Before we get to Alan Trammell, let's begin by saying this -- you can split up the Baseball Hall of Fame into four groups:
1. Non-players (managers, umpires, owners, executives and pioneers) who are elected by various special committees put together by the Hall.
2. Players who are elected by by the Hall of Fame's Veterans Committees or one of their special committees.
3. Players who are voted into the Hall of Fame by the Baseball Writers' Association of America, but not on first ballot.
4. Players voted into the Hall of Fame by the BBWAA on the first ballot.
Of the 317 people in the Hall of Fame, only 53 of them -- not even 17 percent -- are in that fourth group of first-ballot Hall of Famers. And yet, even though that's a tiny minority, when people talk or think about the Hall of Fame, they mostly talk and think about those 53 players: Babe Ruth and Willie Mays, Mickey Mantle and Roberto Clemente, Bob Gibson and Johnny Bench, Ty Cobb and Walter Johnson.
There are some, in fact, who think the Hall of Fame is filled entirely with such slam dunks and believe that there is no one in the Hall below the standard of, say, Henry Aaron or Sandy Koufax.
But that just isn't true -- and realistically it couldn't be true. If the Hall of Fame left out every player not elected on the first ballot, it would be without glorious all-time players like Yogi Berra and Whitey Ford, Warren Spahn and Joe DiMaggio, Carlton Fisk and Lefty Grove and Robbie Alomar. So, maybe you make a few adjustments to the system to include them because it is hard to imagine a Baseball Hall of Fame without Yogi Berra.
The trouble with that is: OK, who is worthy of these adjustments and who is not?
Then there's a second problem: Some of the first-ballot guys are not no-doubt Hall of Famers, some are not demonstrably better -- and are often demonstrably not as good -- as others who were not elected first ballot. Was Lou Brock better than Tim Raines? Was John Smoltz better than Curt Schilling? Was Kirby Puckett better than Kenny Lofton? Was Tom Glavine better than Phil Niekro? (This is not even getting into the question of PEDs.)
There are plenty of people -- and you might be one of them -- who would be happy to keep the Hall of Fame very small and absurdly exclusive, even the point of leaving out great players who, for one reason or another, were overlooked for a time. You will hear them say, "The Hall of Fame should be just for people like Hank Aaron and Stan Musial and guys like that."
And maybe they're right. But that Hall of Fame is not reality. It doesn't exist. There are 317 people in the real Hall of Fame. This is because the Hall decided to give the BBWAA a long, long time -- a decade now, it used to be 15 years -- to come to some consensus on a player's Hall of Fame worth. And then, the Hall decided to form all these committees -- like the Modern Era Committee we are talking about now -- to right some wrongs and elect players who were unjustly overlooked by the BBWAA. Well, there's a reason the BBWAA did not vote in Trammell just like there's a reason every one of the players on this year's Modern Era ballot fell short of the 75 percent needed for election. For some, it is because they did not have the longevity deemed necessary. For others, it is because they did not achieve the great heights that the BBWAA voters demand.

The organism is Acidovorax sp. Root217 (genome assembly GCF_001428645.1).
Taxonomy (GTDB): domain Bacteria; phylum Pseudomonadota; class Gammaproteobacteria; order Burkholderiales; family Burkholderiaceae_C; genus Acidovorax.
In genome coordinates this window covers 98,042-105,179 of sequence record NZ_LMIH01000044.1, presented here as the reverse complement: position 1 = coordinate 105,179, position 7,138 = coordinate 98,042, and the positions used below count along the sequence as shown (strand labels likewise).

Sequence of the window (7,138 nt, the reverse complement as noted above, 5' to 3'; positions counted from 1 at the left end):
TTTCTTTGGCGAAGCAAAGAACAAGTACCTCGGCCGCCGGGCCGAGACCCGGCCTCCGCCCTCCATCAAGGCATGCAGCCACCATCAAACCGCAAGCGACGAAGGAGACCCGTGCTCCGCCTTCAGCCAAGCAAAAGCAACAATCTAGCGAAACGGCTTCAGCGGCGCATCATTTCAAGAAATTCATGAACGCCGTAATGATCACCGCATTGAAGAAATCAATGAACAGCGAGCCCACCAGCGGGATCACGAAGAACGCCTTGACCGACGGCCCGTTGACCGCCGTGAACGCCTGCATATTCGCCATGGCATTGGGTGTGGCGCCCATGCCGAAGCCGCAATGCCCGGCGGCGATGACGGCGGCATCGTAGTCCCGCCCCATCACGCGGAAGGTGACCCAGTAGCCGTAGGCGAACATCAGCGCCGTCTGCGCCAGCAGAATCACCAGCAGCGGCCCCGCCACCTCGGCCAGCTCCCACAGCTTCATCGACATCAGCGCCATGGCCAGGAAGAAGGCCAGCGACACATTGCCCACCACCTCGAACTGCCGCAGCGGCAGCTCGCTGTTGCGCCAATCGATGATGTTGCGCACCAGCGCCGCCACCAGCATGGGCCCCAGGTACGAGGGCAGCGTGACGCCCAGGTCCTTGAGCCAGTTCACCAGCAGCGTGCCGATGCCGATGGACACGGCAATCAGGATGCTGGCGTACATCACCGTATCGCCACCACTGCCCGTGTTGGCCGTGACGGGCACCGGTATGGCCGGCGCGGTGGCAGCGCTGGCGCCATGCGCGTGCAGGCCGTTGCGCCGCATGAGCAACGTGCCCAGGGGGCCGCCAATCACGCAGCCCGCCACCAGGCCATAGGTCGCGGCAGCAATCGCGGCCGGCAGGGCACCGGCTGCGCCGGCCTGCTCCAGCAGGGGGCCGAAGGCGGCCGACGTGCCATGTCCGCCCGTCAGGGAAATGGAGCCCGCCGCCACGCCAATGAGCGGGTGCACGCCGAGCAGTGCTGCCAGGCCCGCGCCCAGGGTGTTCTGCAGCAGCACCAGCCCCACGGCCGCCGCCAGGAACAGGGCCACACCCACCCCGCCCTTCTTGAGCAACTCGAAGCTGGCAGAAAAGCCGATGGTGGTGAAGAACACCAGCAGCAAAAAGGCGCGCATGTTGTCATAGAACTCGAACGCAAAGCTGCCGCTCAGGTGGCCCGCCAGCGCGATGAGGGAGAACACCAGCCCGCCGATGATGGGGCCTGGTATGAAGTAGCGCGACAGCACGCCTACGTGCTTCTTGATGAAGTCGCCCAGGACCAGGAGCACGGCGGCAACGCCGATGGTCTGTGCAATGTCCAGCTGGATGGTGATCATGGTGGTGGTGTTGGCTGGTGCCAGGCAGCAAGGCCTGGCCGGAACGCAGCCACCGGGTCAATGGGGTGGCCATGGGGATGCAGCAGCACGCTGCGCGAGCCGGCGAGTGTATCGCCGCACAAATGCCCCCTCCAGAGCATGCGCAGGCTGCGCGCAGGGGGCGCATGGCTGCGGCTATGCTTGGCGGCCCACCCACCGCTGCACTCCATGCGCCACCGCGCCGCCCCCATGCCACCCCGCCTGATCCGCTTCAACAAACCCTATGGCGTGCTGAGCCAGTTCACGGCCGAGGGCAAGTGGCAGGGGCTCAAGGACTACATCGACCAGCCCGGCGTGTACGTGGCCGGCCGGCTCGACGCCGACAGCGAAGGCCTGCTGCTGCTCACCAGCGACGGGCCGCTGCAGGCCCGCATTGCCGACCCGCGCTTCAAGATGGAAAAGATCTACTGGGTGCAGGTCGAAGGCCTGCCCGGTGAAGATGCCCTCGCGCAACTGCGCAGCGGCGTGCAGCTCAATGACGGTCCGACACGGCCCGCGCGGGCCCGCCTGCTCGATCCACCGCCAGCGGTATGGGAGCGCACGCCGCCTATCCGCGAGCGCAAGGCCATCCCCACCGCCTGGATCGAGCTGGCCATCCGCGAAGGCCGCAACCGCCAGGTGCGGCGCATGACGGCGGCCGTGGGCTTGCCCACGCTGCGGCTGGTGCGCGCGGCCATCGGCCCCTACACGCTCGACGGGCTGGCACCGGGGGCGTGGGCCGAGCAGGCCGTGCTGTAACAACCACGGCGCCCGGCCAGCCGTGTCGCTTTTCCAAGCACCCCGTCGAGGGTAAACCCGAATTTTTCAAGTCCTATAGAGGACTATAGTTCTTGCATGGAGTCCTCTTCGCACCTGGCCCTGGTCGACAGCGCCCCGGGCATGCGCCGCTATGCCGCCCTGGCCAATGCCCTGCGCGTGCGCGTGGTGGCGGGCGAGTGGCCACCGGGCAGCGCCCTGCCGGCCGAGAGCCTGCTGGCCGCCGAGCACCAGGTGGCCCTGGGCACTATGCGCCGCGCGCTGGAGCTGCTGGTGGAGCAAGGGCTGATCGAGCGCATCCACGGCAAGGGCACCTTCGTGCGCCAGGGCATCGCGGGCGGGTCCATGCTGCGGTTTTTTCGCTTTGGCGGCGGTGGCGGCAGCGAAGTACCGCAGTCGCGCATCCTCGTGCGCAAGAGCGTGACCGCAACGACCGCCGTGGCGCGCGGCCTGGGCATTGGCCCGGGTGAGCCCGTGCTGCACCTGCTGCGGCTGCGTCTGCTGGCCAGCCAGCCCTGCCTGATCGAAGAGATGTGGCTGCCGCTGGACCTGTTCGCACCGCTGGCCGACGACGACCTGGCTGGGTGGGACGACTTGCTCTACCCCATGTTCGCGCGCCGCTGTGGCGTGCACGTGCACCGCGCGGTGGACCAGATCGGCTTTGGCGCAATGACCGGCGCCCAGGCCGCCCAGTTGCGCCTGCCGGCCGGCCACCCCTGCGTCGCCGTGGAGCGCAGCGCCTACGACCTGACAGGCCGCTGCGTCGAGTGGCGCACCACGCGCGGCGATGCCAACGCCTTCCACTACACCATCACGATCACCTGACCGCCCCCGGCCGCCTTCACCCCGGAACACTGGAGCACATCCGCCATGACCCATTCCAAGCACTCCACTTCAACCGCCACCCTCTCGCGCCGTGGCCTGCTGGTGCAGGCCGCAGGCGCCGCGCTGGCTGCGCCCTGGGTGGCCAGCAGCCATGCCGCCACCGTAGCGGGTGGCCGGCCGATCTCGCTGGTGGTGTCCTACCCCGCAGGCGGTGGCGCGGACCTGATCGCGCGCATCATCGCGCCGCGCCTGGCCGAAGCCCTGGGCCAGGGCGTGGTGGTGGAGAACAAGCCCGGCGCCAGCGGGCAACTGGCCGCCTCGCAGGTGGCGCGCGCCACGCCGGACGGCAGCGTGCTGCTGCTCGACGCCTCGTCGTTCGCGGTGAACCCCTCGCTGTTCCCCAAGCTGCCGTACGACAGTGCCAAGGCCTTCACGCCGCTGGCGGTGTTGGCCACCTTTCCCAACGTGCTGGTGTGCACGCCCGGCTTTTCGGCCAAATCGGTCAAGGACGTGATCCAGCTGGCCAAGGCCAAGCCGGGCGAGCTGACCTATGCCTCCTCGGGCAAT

In the case of Trammell, I think it is this: He played in a time that made it hard to appreciate just how good he was. I can break that down to four words. Cal Ripken. Robin Yount.
When Trammell broke into the Major Leagues in 1977, only 16 shortstops had played who either were in the Hall of Fame or would end up there. The greatest of them all, Honus Wagner, retired in 1917, an entirely different time. Ernie Banks was an icon and people liked to think of him as a shortstop, but Banks actually played more games at first base than short.
Most of the other "great shortstops" were of a certain type: fast and small players with great gloves who could not really hit. These included Little Luis Aparicio and Pee Wee Reese and the Scooter, Phil Rizzuto, and Rabbit Maranville -- even by their nicknames you can tell what kind of players they were.
The others? Joe Sewell was most famous for almost never striking out it -- in 1929, he struck out four times in 671 plate appearances. Joe Tinker was most famous for leading off the famed double-play team, "Tinker to Evers to Chance." Luke Appling was famous for high high batting averages -- he hit .388 one year -- and complete lack of power. The second-best shortstop of all time was perhaps a guy named Arky Vaughan, and even today almost nobody has heard of him.
In other words, shortstops were considered limited. The athletic talents of playing great defense (which was the shortstop's first and most important responsibility) naturally clashed against great hitting. That's what people used to think. A shortstop could not hit like Harmon Killebrew any more than a slugger like Killer could play shortstop.
Trammell came to the Major Leagues with a unique skill set at the age of 20. He was a second-round pick out of high school in San Diego and as a 19-year-old in Double-A, he flashed all the talents. Trammell had some power. He was fast. He hit 19 triples that season.